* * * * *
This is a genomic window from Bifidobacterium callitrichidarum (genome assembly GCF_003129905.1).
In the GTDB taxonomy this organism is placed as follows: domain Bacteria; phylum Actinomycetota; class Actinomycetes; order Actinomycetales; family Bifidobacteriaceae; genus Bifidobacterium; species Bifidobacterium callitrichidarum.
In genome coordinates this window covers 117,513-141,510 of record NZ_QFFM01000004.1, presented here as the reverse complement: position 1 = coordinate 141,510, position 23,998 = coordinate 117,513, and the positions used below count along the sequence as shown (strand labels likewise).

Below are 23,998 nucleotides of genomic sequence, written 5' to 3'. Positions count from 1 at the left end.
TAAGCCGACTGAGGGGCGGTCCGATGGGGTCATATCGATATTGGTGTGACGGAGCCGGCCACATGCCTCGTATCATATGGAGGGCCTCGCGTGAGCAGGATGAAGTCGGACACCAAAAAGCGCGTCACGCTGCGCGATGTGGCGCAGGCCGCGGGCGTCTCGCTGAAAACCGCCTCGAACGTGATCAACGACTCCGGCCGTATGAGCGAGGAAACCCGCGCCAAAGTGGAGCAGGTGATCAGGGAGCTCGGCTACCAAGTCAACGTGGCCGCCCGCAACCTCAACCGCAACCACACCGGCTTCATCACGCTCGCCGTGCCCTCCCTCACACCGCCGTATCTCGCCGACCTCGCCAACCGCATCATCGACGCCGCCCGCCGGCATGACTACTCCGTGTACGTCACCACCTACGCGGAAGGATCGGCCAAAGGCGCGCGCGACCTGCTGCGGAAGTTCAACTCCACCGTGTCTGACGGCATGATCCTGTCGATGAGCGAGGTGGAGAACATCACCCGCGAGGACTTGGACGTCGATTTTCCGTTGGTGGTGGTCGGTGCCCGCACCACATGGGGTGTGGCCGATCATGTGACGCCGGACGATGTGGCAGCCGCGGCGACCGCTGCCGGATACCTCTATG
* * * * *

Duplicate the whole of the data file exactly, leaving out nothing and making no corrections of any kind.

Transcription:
This is a genomic window from Bifidobacterium callitrichidarum (genome assembly GCF_003129905.1).
In the GTDB taxonomy this organism is placed as follows: domain Bacteria; phylum Actinomycetota; class Actinomycetes; order Actinomycetales; family Bifidobacteriaceae; genus Bifidobacterium; species Bifidobacterium callitrichidarum.
In genome coordinates this window covers 117,513-141,510 of record NZ_QFFM01000004.1, presented here as the reverse complement: position 1 = coordinate 141,510, position 23,998 = coordinate 117,513, and the positions used below count along the sequence as shown (strand labels likewise).

Below are 23,998 nucleotides of genomic sequence, written 5' to 3'. Positions count from 1 at the left end.
TAAGCCGACTGAGGGGCGGTCCGATGGGGTCATATCGATATTGGTGTGACGGAGCCGGCCACATGCCTCGTATCATATGGAGGGCCTCGCGTGAGCAGGATGAAGTCGGACACCAAAAAGCGCGTCACGCTGCGCGATGTGGCGCAGGCCGCGGGCGTCTCGCTGAAAACCGCCTCGAACGTGATCAACGACTCCGGCCGTATGAGCGAGGAAACCCGCGCCAAAGTGGAGCAGGTGATCAGGGAGCTCGGCTACCAAGTCAACGTGGCCGCCCGCAACCTCAACCGCAACCACACCGGCTTCATCACGCTCGCCGTGCCCTCCCTCACACCGCCGTATCTCGCCGACCTCGCCAACCGCATCATCGACGCCGCCCGCCGGCATGACTACTCCGTGTACGTCACCACCTACGCGGAAGGATCGGCCAAAGGCGCGCGCGACCTGCTGCGGAAGTTCAACTCCACCGTGTCTGACGGCATGATCCTGTCGATGAGCGAGGTGGAGAACATCACCCGCGAGGACTTGGACGTCGATTTTCCGTTGGTGGTGGTCGGTGCCCGCACCACATGGGGTGTGGCCGATCATGTGACGCCGGACGATGTGGCAGCCGCGGCGACCGCTGCCGGATACCTCTATG